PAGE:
What the fuck ever.
Buck didn’t care. He’d seen enough shit over in those foreign countries to turn anyone’s hair grey and half the time the shit the club got up to wasn’t even half as bad as shit he’d done under orders from his commanding officers.
Buck shifted his ass on the stool trying to ease the tense muscles in his back and shoulders. He grabbed the second beer Toot set on the bar for him and took a long swig, wondering what the fuck was wrong with him tonight. He needed to quit thinking about this shit and get on with it for fuck’s sake.
“Hey Buck, when is the run tonight?” Joker yelled from across the room.
“ ’Bout twenty minutes or so when Choke gets here,” Buck called back.
Choke was the president of their MC and the boss for everyone here, including him. Buck was a lieutenant and second only to the president and vice president of the club. It allowed him a lot of freedom and he’d worked hard for the past ten years to get where he was. He didn’t answer for much and did whatever the fuck he wanted for the most part. The only rules were that he couldn’t betray the club and he had to defer to the vice, Shredder, and the prez, Choke, which meant there weren’t many rules. It was a damned good thing because Buck liked it that way.
“So no time for pussy then?” Joker asked, his arm wrapped around a sweetbutt who giggled and rubbed her bare tits on his arm.
“Depends on how fast you can get it done. No fucking around and being late but you think you can do it in fifteen minutes, go for it,” Buck yelled back.
“Hear that, sweet thing? Let’s go fuck real fast,” Joker said and began tugging the sweetbutt over to the couch nearby.
Buck shook his head. That boy was always thinking with his cock and one day he was going to fuck up because of it. Not that Buck didn’t like a good fuck; hell, he’d had a sweetbutt less than an hour ago in his room upstairs and he’d sure as shit took longer than fifteen minutes. He couldn’t say that he hadn’t had a quickie before but he preferred to take his time when he had a woman beneath him.
He stuck to whores or the free pussy because his head was too fucked up for anything serious. He wasn’t interested in long term unless it involved a few thousand g’s and a new gun. He wasn’t the relationship type and hadn’t been since he broke it off with that sweet little hometown girl whose heart he’d broken when he’d walked away. Still unsure why he was thinking about Lane and their inevitable break-up tonight, he glared at the beer in front of him.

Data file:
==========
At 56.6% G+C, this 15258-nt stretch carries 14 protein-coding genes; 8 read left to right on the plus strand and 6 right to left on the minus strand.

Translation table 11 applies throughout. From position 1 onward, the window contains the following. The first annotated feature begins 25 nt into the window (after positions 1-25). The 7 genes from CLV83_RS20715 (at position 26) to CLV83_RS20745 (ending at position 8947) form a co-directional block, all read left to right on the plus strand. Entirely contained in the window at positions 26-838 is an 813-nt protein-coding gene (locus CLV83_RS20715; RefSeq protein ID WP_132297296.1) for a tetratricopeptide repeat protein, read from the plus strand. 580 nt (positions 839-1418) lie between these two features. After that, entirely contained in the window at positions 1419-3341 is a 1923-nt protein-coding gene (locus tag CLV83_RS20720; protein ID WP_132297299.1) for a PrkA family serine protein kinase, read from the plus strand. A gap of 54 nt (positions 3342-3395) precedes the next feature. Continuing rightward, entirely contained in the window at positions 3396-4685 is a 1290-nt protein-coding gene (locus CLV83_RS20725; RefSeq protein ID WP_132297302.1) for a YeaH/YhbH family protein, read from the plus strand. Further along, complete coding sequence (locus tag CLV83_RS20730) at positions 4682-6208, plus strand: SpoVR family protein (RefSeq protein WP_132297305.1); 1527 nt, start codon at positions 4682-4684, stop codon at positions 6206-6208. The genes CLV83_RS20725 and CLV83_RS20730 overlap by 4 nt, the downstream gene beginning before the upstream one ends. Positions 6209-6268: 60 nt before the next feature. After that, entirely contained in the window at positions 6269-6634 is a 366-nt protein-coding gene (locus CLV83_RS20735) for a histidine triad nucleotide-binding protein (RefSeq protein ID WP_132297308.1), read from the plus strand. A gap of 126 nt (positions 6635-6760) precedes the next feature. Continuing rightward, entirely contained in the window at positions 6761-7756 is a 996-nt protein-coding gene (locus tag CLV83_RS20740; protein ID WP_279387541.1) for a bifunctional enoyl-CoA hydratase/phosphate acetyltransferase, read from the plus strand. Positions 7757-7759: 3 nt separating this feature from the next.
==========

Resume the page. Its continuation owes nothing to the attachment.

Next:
“Hey, motherfucker, move. I’m trying to play a game here,” Dice roared.
Turning to see what the hell was going on, Buck watched Dice shove Hazard out of the way of the TV where he was playing some new shooter game he’d bought last week after gushing over it like a teenage girl. Buck shook his head; Dice got all bent about a fucking video game if he was interrupted or someone got in front of his TV. Most of the time it was entertainment for the group, who hung around throwing stale popcorn at the screen and teasing Dice when his character, a burly looking dude with a scar on his face, died under a hail of bullets.
It was funny that the six-foot man with a lean frame and a pretty baby face—a face he was still teased about—chose to create a beefy man with an ugly mug and scars as his avatar. Buck watched Dice kick Hazard’s leg and command him to quit being a dick. He shook his head because that move would end up making Hazard work at being even more of a dick. Buck snorted a little at the two men’s antics before turning back to glance out the window again. His hand rubbed absently at the paper label on the beer bottle, his mind sliding away from the heated argument that was now going on behind him and back into the past.
He needed to call his mother, he realized, because he hadn’t called her in over two months and she’d likely be worried. Those calls never went well and he tended to avoid them as much as possible only because he hated the lectures and the updates on how he should come home because of this or that happening. She was always telling him about the job openings in Round Top and reminding him that he should go straight and stop rebelling like a child throwing a tantrum. Round Top was a little town with an artsy-type community with antique markets and bake sales and it made him nauseated to think about living there again. She was always talking about how Lane—his once-fiancé—was single again and would love to get back together with him. Ha, as if he would know what to do with that innocent girl he remembered. He would chew that sweet bit of candy up and spit her out a bitter used up woman. Yeah, no thanks, Ma.